It’s time to change how we evaluate performance. Here are four ways to make reviews more useful for both employees and employers:

1. Let employees choose the date.

Deciding that

LinkedIn Says These Are the 10 Most Overused Words On Resumes

It’s a new year, but the dictionary hasn’t been updated much.

Sure, there are a few emojis to clutch onto, but at heart you’re at the mercy of the English language yet again.

This can prove especially difficult when you have a résumé to write.

So LinkedIn thought it would offer you a new list of the 10 most overused résumé buzzwords.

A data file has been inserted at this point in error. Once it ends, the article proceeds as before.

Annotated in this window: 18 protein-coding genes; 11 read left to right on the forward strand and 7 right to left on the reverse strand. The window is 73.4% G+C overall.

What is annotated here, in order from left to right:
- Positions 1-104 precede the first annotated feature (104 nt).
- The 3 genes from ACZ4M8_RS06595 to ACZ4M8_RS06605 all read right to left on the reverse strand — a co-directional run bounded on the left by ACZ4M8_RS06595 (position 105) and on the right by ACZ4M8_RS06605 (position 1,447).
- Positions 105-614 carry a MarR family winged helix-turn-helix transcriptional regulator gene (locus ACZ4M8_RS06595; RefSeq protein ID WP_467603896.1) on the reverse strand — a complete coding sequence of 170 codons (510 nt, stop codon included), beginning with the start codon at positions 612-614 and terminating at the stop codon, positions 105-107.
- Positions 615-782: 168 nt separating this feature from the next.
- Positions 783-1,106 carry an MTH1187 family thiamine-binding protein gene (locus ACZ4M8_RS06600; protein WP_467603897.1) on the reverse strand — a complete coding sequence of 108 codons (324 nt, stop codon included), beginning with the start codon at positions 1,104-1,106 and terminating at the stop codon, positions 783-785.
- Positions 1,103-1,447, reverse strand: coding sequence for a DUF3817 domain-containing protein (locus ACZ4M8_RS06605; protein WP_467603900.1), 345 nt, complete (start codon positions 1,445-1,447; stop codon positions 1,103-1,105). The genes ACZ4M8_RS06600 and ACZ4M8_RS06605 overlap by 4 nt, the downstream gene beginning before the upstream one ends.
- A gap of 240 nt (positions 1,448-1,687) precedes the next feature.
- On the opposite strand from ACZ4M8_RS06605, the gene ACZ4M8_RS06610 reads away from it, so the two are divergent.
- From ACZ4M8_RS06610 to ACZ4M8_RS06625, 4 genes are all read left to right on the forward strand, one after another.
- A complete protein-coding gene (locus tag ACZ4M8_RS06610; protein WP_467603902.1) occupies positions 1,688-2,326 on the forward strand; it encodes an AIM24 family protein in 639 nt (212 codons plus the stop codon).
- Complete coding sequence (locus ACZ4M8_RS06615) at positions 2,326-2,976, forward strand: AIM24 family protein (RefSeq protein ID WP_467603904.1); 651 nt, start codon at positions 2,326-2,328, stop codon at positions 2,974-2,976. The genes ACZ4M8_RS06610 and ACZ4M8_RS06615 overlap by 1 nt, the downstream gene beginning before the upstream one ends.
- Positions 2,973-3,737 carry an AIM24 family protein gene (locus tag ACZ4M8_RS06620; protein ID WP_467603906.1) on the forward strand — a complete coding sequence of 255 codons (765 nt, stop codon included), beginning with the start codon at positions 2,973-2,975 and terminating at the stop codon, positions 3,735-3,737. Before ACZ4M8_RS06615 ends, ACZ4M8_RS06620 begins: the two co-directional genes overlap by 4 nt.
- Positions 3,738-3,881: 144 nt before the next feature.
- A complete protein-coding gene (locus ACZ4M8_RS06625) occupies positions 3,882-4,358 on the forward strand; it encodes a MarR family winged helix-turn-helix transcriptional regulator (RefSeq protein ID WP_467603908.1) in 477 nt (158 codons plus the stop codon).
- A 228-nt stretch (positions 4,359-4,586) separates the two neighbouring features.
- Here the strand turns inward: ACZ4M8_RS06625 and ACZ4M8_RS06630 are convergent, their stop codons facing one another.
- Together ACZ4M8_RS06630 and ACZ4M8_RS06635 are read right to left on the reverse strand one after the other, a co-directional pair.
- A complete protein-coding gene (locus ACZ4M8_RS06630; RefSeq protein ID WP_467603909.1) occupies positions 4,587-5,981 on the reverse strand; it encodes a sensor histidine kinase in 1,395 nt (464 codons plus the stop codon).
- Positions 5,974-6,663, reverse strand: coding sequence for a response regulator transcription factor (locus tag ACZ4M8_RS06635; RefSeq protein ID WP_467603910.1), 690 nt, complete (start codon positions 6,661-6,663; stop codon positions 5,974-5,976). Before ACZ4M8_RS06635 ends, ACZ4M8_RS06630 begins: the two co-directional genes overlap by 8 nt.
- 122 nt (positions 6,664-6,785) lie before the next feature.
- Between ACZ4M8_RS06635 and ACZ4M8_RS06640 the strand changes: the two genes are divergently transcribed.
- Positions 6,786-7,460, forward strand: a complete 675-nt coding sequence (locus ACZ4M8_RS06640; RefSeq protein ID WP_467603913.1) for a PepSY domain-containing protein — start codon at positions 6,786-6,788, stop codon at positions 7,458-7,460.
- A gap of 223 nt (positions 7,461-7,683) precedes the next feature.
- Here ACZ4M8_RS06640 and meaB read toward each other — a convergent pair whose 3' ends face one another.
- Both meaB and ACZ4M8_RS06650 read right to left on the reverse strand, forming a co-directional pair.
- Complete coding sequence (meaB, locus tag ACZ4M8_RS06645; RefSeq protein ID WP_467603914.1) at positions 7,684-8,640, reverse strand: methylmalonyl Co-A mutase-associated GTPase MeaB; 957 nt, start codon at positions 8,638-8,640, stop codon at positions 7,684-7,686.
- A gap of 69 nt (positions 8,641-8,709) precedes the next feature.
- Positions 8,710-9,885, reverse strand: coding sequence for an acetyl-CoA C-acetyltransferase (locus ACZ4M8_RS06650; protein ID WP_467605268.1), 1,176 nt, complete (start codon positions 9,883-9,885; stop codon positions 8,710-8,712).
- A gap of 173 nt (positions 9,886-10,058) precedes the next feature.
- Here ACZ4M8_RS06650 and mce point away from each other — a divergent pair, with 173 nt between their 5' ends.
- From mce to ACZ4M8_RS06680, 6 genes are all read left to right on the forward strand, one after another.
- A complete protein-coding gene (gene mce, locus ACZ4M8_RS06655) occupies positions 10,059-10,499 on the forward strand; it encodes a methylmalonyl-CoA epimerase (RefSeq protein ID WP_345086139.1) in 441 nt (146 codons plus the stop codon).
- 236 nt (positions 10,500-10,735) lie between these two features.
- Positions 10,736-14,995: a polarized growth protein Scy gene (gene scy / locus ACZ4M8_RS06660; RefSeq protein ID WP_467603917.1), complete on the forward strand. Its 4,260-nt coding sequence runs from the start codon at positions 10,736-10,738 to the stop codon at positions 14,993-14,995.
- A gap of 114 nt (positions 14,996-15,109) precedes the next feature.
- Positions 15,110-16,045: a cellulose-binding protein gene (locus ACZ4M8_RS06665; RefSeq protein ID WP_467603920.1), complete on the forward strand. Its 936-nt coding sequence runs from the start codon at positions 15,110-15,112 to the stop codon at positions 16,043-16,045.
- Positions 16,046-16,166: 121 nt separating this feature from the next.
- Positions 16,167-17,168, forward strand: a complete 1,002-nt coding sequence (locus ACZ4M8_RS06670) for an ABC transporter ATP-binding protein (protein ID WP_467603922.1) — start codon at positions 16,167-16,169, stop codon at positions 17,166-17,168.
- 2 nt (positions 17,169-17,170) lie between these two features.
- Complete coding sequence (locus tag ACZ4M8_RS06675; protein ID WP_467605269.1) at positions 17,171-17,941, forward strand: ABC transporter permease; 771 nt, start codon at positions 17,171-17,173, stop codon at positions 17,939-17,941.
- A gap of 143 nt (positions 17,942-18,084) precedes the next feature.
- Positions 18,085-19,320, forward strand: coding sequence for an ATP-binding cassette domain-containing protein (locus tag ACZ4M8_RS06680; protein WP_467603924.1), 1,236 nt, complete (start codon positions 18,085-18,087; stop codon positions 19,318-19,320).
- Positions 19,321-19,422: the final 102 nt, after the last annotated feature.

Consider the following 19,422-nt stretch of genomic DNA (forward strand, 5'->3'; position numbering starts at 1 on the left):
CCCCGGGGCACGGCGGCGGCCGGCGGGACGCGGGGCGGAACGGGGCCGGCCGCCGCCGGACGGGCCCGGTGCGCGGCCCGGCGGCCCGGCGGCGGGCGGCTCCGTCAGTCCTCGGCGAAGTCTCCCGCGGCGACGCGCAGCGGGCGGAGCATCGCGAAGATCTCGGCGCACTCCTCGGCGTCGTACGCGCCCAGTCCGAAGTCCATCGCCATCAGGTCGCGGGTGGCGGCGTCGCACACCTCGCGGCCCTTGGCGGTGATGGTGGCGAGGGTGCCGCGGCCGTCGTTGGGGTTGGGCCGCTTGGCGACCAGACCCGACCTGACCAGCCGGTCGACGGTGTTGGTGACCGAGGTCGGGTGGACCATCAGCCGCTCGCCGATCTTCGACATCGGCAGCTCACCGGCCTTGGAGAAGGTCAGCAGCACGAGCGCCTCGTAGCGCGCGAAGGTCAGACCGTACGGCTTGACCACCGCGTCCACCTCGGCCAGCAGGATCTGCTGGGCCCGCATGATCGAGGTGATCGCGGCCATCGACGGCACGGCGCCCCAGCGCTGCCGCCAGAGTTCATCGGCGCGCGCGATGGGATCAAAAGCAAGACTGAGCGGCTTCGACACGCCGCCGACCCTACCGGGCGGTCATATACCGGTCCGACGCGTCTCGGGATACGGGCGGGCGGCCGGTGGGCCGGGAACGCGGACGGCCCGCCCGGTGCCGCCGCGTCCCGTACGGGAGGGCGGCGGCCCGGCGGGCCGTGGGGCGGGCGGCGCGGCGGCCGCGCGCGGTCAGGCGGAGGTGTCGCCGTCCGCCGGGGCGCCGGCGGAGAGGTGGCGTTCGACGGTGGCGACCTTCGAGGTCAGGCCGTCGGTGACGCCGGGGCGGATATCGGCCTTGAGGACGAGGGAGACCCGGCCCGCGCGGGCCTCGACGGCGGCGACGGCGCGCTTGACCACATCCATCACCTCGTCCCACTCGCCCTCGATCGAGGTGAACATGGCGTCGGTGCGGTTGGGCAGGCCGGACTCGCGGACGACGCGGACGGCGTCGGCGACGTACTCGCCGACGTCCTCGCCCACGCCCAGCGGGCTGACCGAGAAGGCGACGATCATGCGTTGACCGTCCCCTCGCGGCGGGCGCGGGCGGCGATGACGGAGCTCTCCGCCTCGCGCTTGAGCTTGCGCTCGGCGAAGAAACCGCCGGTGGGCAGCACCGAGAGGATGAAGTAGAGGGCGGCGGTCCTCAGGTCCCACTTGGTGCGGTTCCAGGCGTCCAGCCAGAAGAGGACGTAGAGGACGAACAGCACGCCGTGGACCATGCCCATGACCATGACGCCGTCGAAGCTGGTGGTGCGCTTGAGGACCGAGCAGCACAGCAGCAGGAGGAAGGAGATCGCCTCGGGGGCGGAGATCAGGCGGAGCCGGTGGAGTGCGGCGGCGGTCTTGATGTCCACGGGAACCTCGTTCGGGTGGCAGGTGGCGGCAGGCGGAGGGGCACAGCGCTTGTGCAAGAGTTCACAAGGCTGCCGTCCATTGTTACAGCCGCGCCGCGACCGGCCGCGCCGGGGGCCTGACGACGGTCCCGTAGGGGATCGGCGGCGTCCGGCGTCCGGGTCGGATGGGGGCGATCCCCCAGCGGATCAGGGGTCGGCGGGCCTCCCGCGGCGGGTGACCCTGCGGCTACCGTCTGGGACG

Each time someone writes their résumé, they think they’re being original. Or, perhaps, they’re merely writing what they think HR directors (or their software) want to hear.

So here are the latest words to avoid.

1. Motivated

Yes, because anyone who doesn’t write this word is merely looking for a job to fund their pot habit. Of course you’re motivated. You’ve just sent out your résumé.

2. Creative

Indeed you are. Because every creative person on earth has “creative” on their business card. That only happens in advertising. Which isn’t very creative.

3. Enthusiastic

I would rather leap at a résumé that actually had “bit of a miserable sod” as a self-description. It would at least show self-awareness. Of course you’re enthusiastic. For the first month of your new job, at least.

4. Track Record

Otherwise known as Broken Record. These are the people who boast that they’ve been there and

3 Tips for Dealing With the Inevitable Departure of Key Employees